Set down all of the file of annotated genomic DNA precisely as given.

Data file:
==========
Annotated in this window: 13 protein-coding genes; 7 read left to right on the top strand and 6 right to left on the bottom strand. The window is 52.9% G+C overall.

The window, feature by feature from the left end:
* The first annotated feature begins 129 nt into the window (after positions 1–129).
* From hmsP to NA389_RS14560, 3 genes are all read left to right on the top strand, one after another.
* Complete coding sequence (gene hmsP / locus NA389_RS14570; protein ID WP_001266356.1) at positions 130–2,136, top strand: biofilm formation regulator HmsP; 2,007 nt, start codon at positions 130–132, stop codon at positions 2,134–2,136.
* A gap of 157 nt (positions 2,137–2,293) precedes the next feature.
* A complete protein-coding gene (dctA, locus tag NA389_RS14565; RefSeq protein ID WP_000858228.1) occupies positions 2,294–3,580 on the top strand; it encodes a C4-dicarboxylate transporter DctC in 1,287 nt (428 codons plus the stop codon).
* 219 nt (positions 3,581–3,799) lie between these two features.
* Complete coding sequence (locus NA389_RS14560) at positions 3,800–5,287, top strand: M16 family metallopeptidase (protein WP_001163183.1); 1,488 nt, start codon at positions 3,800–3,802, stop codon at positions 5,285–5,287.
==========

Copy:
Annotated in this window: 13 protein-coding genes; 7 read left to right on the top strand and 6 right to left on the bottom strand. The window is 52.9% G+C overall.

The window, feature by feature from the left end:
* The first annotated feature begins 129 nt into the window (after positions 1–129).
* From hmsP to NA389_RS14560, 3 genes are all read left to right on the top strand, one after another.
* Complete coding sequence (gene hmsP / locus NA389_RS14570; protein ID WP_001266356.1) at positions 130–2,136, top strand: biofilm formation regulator HmsP; 2,007 nt, start codon at positions 130–132, stop codon at positions 2,134–2,136.
* A gap of 157 nt (positions 2,137–2,293) precedes the next feature.
* A complete protein-coding gene (dctA, locus tag NA389_RS14565; RefSeq protein ID WP_000858228.1) occupies positions 2,294–3,580 on the top strand; it encodes a C4-dicarboxylate transporter DctC in 1,287 nt (428 codons plus the stop codon).
* 219 nt (positions 3,581–3,799) lie between these two features.
* Complete coding sequence (locus NA389_RS14560) at positions 3,800–5,287, top strand: M16 family metallopeptidase (protein WP_001163183.1); 1,488 nt, start codon at positions 3,800–3,802, stop codon at positions 5,285–5,287.